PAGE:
BALTIMORE, Md. — Reflecting on a 37-0 loss to Maryland that would have been hard for any coach to stomach (much less a spread-offense guru), Dana Holgorsen not only refused to pile on quarterback Ford Childress, but indicated plans to stick with the redshirt freshman.
“He’s going to be our guy,” Holgorsen said.
Holgorsen’s guy threw a pick-six in the first quarter. Holgoren’s guy set up another Terps touchdown with an interception at his own 6-yard line. Holgorsen’s guy lost a fumble. Holgorsen’s guy completed one pass to a wide receiver—all afternoon. Holgorsen’s guy threw for 62 yards—all afternoon.
WVU fans might be clamoring for Holgorsen to get a new guy, just as they clamored after the offense struggled in a 16-7 loss at Oklahoma. But Holgorsen is running out of new guys—only Clint Trickett is left in the bullpen—and in the aftermath of WVU’s first shutout in 12 years, Holgorsen said no quarterback could have prospered behind WVU’s shaky line play.
“We could have had Peyton Manning back there, and if you’re not able to get any yards in the run game or not able to set your feet and throw downfield …” the coach said, an incomplete sentence that didn’t need an ending.
“We played incredibly poor up front. It was probably as bad as we’ve ever played on the offensive line.”
That frames up Holgorsen’s headline of the day: “Offensively we’re as inept as we can possibly be.”
Though Childress was sacked only twice, Maryland pressured him frequently—often without committing extra defenders to the pass rush. When West Virginia attempted to run the ball with a numbers advantage, Maryland typically stopped that too.
Dreamius Smith’s 51-yard run with four minutes left in the game—against second-team Terrapins—and Wendell Smallwood’s 30-yarder earlier in the fourth quarter helped WVU average 4.5 yards per rush, which is statistical folly. Eliminate those two outliers, and the Mountaineers averaged 1.3 yards per attempt.
“When they have five people in the box and we can’t get a yard, it’s going to cause a problem,” said Holgorsen, who wanted to emphasize more elements of power football into WVU’s offense this season. The running backs appear to be a talented group, but the offensive line has been mangled in two games against legitimate competition.
“I thought we’d be able to run the ball,” said offensive coordinator Shannon Dawson. “(Maryland) definitely out-physicaled us up front.”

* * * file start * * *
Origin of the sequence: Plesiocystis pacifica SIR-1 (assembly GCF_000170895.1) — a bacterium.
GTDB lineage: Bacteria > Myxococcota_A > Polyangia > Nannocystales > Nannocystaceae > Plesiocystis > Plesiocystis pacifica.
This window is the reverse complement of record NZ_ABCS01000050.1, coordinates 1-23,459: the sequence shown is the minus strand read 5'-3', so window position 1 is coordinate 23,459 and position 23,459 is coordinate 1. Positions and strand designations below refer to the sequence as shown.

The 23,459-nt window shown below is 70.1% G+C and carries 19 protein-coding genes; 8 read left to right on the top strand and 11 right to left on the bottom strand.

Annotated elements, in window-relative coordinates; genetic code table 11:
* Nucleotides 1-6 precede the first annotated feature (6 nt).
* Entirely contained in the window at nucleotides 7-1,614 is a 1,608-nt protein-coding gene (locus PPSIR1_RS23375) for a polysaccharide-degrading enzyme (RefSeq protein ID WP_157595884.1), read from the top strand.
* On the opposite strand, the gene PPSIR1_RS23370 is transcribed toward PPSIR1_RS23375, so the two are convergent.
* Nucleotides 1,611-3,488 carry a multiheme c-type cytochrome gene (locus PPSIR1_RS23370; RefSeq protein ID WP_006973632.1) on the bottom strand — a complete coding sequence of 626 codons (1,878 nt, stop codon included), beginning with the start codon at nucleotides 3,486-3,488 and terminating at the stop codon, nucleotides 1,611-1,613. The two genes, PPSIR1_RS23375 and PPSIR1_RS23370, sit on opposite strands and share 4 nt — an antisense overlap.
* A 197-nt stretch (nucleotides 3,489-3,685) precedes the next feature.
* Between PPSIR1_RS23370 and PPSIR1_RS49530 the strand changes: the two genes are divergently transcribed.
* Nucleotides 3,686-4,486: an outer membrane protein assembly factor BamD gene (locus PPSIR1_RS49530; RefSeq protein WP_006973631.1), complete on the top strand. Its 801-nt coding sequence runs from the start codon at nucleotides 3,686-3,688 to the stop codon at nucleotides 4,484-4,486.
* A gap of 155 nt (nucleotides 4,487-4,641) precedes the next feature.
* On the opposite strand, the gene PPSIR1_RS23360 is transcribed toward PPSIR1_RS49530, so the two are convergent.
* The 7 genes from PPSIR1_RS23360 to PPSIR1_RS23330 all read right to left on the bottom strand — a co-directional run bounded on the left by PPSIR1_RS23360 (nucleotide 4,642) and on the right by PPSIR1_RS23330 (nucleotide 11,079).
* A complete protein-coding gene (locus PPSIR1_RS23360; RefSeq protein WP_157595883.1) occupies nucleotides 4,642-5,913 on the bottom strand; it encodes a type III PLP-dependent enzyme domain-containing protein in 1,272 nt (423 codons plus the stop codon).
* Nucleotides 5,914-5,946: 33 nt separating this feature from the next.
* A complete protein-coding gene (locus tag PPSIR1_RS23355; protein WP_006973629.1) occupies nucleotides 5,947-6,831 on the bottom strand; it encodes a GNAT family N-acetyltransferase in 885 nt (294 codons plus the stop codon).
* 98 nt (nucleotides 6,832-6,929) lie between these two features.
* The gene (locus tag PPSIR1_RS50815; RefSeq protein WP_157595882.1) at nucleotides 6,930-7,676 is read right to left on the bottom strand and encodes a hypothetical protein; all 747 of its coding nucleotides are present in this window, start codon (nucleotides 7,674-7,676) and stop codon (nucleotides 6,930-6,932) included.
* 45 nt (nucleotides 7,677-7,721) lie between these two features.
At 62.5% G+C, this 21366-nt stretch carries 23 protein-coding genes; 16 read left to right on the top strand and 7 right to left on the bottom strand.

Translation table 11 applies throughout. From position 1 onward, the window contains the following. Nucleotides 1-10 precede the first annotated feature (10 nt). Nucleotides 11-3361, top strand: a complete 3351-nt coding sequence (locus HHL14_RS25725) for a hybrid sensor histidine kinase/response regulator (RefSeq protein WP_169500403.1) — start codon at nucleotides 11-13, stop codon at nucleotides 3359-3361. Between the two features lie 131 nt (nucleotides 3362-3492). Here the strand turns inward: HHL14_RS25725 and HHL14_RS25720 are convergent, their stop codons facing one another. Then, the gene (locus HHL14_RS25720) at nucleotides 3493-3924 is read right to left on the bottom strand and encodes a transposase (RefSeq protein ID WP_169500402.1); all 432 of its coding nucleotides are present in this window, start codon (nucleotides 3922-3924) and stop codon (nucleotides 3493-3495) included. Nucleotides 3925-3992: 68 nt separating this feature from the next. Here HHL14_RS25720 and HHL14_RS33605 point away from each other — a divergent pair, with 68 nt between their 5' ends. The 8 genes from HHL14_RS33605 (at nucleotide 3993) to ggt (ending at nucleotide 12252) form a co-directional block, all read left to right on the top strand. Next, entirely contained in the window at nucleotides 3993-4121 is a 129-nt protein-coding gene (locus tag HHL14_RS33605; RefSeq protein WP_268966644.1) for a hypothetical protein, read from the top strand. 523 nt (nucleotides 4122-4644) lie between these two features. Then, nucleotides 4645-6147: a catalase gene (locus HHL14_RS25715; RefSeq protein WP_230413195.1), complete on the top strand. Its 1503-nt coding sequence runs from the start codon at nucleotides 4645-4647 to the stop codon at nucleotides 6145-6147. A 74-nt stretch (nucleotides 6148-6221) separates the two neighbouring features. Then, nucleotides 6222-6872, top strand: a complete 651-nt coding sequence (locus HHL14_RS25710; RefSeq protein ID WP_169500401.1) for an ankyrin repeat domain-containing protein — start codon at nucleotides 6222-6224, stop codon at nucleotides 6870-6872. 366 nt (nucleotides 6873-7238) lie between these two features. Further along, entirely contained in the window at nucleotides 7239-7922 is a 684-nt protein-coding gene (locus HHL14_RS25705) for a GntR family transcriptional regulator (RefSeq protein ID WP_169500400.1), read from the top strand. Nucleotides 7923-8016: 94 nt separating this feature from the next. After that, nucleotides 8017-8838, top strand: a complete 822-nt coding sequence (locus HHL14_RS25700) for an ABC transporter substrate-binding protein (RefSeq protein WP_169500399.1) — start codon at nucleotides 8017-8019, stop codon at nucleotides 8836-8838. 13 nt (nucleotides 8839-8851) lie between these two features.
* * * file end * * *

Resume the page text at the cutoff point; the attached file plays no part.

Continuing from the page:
Those breakdowns make it impossible for Childress to do how job, and to some degree, make it difficult for coaches to evaluate whether Childress should continue a the quarterback or give way to the Florida State transfer behind Door No. 3.
Childress completed 11-of-22 passes for the aforementioned—and completely unfathomable—62 yards (a smidgen off last week’s pace of 359). Eight of Saturday’s completions went to running back Charles Sims on swing passes or quick screens, including an 11-yarder that opened the game. (Ah, those were optimistic times, indeed.) Two plays later, on a third-and-13, Childress fired an out route to Ronald Childress, who made a lunging grab a yard shy of the marker.
Make sure to circle Carswell’s catch, because it was the only one made by a West Virginia wide receiver. Childress overthrew a few others, guessed wrong at least twice when receivers broke off routes in different directions, and simply chucked some passes in hurried fashion when rushers leaked through.
“Did he play great tonight? No. Was it all his fault? Heck no,” Dawson insisted. “There’s a lot of things that have to get better offensively for us to get a quarterback going.”
While Dawson claimed he wasn’t trying to deflect criticism from Childress, Holgorsen went about defending his quarterback client harder than Alan Dershowitz, saying: “He never had a chance.”
Which sounds an awful lot like he’ll get another chance next week.